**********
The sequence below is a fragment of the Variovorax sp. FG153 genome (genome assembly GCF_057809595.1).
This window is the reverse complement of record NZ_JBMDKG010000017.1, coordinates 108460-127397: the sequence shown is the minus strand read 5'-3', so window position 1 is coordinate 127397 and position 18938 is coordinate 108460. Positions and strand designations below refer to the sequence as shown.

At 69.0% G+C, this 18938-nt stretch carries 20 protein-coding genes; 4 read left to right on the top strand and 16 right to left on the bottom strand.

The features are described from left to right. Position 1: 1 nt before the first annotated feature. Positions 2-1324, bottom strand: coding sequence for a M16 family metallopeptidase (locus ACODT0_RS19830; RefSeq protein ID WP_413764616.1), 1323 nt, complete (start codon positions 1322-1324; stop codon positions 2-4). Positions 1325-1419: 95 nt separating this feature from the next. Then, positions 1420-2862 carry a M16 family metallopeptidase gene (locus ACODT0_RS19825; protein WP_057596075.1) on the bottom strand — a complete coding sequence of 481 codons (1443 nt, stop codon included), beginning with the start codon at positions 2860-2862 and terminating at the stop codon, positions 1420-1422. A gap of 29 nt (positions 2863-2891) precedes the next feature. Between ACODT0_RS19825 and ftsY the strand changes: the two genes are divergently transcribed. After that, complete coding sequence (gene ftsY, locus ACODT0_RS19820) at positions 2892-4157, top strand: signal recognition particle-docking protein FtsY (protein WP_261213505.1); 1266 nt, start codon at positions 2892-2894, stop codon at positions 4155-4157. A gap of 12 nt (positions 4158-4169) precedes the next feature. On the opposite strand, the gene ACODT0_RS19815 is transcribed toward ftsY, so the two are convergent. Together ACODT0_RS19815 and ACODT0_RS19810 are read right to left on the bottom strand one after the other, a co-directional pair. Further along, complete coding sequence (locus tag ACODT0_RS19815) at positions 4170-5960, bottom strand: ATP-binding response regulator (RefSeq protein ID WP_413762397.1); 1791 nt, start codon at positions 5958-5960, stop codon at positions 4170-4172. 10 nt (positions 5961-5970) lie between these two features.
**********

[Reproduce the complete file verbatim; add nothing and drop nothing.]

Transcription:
The sequence below is a fragment of the Variovorax sp. FG153 genome (genome assembly GCF_057809595.1).
This window is the reverse complement of record NZ_JBMDKG010000017.1, coordinates 108460-127397: the sequence shown is the minus strand read 5'-3', so window position 1 is coordinate 127397 and position 18938 is coordinate 108460. Positions and strand designations below refer to the sequence as shown.

At 69.0% G+C, this 18938-nt stretch carries 20 protein-coding genes; 4 read left to right on the top strand and 16 right to left on the bottom strand.

The features are described from left to right. Position 1: 1 nt before the first annotated feature. Positions 2-1324, bottom strand: coding sequence for a M16 family metallopeptidase (locus ACODT0_RS19830; RefSeq protein ID WP_413764616.1), 1323 nt, complete (start codon positions 1322-1324; stop codon positions 2-4). Positions 1325-1419: 95 nt separating this feature from the next. Then, positions 1420-2862 carry a M16 family metallopeptidase gene (locus ACODT0_RS19825; protein WP_057596075.1) on the bottom strand — a complete coding sequence of 481 codons (1443 nt, stop codon included), beginning with the start codon at positions 2860-2862 and terminating at the stop codon, positions 1420-1422. A gap of 29 nt (positions 2863-2891) precedes the next feature. Between ACODT0_RS19825 and ftsY the strand changes: the two genes are divergently transcribed. After that, complete coding sequence (gene ftsY, locus ACODT0_RS19820) at positions 2892-4157, top strand: signal recognition particle-docking protein FtsY (protein WP_261213505.1); 1266 nt, start codon at positions 2892-2894, stop codon at positions 4155-4157. A gap of 12 nt (positions 4158-4169) precedes the next feature. On the opposite strand, the gene ACODT0_RS19815 is transcribed toward ftsY, so the two are convergent. Together ACODT0_RS19815 and ACODT0_RS19810 are read right to left on the bottom strand one after the other, a co-directional pair. Further along, complete coding sequence (locus tag ACODT0_RS19815) at positions 4170-5960, bottom strand: ATP-binding response regulator (RefSeq protein ID WP_413762397.1); 1791 nt, start codon at positions 5958-5960, stop codon at positions 4170-4172. 10 nt (positions 5961-5970) lie between these two features.